What Everybody Needs to Know About Failure But Is Afraid To Hear

A failure is a tough but valuable teacher. This article shares my “epic failure” launching the Chopperz barbershop. I explains why big, fast failures are better than slow deaths of a business and how his failure eventually put him on a path to early retirement. minutes

  Mins Reading Time

Published On: March 22, 2019

Latest Update: April 10, 2024

About the author

Hi, I'm Marco Sison. I worked in finance for Fortune 50 companies before retiring early at 41 years old. I have been an expat for over 10 years, living in over 50 countries to show you the best ways to save, invest, and live in amazing countries outside the USA. I am a trusted resource on personal finance and overseas retirement for US News & World Reports, HuffPost, MSN Money, USA Today, ABC Network, Yahoo Finance, Association of MBAs, the iTunes documentary Seeking FIRE, and the Amazon Best-Seller- Abroad: Expats That Thrive.

Key Summary: A failure is one of life's hardest teachers, but having an Epic Failure is not the issue. 

Business failures tend to be catastrophic financial failures that can set your path to Financial Independence back decades. If you are not conscious about your recovery from financial failure, your goal of Early Retirement can be permanently derailed. Recovery is an achievable process. The issue is if you don't learn from your failure. 

I have done everything by the book. I connected all the dots. I was a Dean's List student at a competitive Top 10 Business School (Indiana University). I graduated with 4 Majors (Information Systems, Accounting, International Business, and Operations Management) and a Minor (Speech Communication).

I landed successful internships with a Kleiner Perkins company, Intel, and GE (Intern of the Year). I climbed the ladder of several large Publicly Traded Corporations, eventually landing a Vice President role. Six years after graduation, I had a net worth over $500,000. Several years later, I worked hard enough that I earned over $350,000 of annual total compensation.

A college friend told me about "Rich Dad, Poor Dad" by Robert Kiyosaki. While I no longer think highly of Robert Kiyosaki (several suspect scam-ey things about him, Google it), I do have to credit my friend and the initial recommendation to read his books with my philosophy around Passive Income. I decided to embrace it wholehearted. I started my first business. I sold all my stocks, cashed in my options, borrowed money from my family, and took out a home equity loan to open up my first business.

Chopperz- the NON-Salon (Rebranded later to Chopperz- The Barbershop Reinvented). I diligently analyzed the market. Ran scenarios and financial analysis to minimize risk and ensure it worked. I spent $30,000 on professional market research to supplement the months of analysis I had already done myself. I spent over $15,000 on graphic design and marketing collateral. I designed systems and processes to ensure consistent service. I invested in technology. In the end, I lost over $300,000. Chopperz was an epic failure.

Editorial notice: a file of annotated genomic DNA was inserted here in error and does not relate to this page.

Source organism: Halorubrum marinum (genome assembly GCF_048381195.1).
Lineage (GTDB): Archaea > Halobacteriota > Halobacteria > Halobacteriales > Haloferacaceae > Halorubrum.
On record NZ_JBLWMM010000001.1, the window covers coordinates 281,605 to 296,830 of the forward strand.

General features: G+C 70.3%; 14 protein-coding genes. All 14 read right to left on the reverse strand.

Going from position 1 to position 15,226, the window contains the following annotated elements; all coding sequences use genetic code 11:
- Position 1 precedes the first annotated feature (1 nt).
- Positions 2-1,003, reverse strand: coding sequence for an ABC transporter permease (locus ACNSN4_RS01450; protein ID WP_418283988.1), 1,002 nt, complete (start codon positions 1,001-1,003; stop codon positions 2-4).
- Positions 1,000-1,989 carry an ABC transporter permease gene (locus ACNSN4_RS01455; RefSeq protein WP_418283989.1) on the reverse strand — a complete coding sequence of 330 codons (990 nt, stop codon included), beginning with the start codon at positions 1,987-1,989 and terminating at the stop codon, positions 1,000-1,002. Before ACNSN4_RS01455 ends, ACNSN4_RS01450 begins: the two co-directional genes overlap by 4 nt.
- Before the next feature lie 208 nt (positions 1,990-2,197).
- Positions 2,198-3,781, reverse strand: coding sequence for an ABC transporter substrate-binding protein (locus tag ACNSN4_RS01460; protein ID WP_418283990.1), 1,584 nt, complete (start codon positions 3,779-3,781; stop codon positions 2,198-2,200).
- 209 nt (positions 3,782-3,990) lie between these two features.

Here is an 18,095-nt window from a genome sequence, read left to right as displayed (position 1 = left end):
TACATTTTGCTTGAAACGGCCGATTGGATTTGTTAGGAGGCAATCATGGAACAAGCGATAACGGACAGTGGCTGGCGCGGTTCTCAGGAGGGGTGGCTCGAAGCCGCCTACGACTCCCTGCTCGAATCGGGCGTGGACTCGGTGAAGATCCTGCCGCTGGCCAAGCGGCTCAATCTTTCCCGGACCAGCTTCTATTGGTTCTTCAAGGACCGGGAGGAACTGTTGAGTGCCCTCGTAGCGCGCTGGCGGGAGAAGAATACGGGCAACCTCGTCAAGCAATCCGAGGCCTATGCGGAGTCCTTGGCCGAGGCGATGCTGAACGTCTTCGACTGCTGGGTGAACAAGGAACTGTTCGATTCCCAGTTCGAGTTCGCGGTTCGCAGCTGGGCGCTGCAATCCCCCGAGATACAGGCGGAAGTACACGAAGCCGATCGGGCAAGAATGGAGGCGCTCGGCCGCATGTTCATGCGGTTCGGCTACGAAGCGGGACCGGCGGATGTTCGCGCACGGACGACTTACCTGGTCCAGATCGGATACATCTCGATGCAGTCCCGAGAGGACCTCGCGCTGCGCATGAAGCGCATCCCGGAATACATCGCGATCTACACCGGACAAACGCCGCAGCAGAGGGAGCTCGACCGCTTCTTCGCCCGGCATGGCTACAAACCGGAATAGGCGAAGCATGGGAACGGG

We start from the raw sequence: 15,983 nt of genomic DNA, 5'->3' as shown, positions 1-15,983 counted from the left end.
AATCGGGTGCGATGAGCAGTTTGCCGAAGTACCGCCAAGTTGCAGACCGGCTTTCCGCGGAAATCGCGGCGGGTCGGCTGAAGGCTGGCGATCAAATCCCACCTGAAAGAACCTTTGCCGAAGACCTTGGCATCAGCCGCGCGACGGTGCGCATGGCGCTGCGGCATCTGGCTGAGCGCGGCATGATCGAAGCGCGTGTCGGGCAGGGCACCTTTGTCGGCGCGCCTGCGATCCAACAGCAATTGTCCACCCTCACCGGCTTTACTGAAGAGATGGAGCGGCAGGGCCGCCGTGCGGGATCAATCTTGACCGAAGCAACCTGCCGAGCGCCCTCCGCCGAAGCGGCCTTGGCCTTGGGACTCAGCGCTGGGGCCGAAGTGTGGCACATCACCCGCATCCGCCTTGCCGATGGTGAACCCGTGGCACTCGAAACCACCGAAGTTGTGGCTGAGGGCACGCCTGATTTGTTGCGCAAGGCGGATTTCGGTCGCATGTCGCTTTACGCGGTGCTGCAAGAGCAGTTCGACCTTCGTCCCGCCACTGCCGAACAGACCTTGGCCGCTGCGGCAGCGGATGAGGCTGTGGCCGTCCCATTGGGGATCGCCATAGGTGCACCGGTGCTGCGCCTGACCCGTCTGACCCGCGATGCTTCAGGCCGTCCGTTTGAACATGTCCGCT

1) The Birth of My Epic Failure: Chopperz- The Barbershop Reinvented.

  • Chopperz opened in 2004 as one of the first male-oriented higher end barbershops in the nation. Back when men only had a choice of crappy chain chop shops and high-end women’s salons, we were a new concept sports bar and barbershop. Chopperz aspired not just to be a grooming lounge, but also a community gathering place for men to relax and unwind. 
  • The environment was leather chairs, cigars, and big screen TVs. We had 4 of our micro-brewed beer on tap and a selection of local whiskey and gin. 
  • Start-Up costs, including the build-out of the interior, all leather furniture, 12 televisions, arcade games, drink bar, fixtures, and custom cement and metal beam barber stations were over $200,000. 

Chopperz Highlights: The Failures that Hurt The Most Are Successes That Achieved the Most

  • Employed nine people.
  • Average revenue per customer = $29
  • Highest annual revenue was $350,000
  • Held several major charity events, including a Halo tournament, a Poker tournament, a Kickball team, and semi-annual seasonal beer tasting. Several national and local companies sponsored our events, including Hollywood Video, Rockstar Energy Drink, a professional lacrosse team (the now defunct Portland Lumberjax), and Bridgeport Brewing Company (RIP). Prizes reached over $1500 for an event and donations exceeded $15,000.
  • Featured in several national and location television shows, including ABC, CW, and the Learning Channel [see press here].
  • In Operation for nine years. When 50% of small businesses fail during the first five years, our longevity was a success in itself.
  • I was able to work a full-time job while letting the systems I built run the business. Eventually, I quit my high paying tech job and went to work full-time running Chopperz.

Marco On the CW Television Network

Marco Interview on ABC Television

Chopperz Challenges: Without execution, strategy is useless. You don’t win on strategy. You win on execution. 

  • Lack of Operational Focus- Strategy was fun and exciting. Bookkeeping and making sure people came to work on time was less so.
  • Never mix business and personal- My ex worked for me. B-I-G mistake.
  • People, People, People- This was a customer focused business. Our product was the customer experience. This experience required the right type of people. The right type of people were hard to find.
  • Competitive Pressure- We were the one of the first, but our competitors that came after us were bigger, better capitalized, and able to leverage economies of scale.
  • Opportunity Costs- My corporate job offers were over $100,000. I was paying myself less than $16,000 per year at Chopperz. As we struggled, it was getting harder and harder to turn down the money.

Ideas Are Shit, Execution is the Game.

Gary Vaynerchuk 

Chairman VaynerX

2) Fast epic spectacular failures are much better than death by a thousand cuts.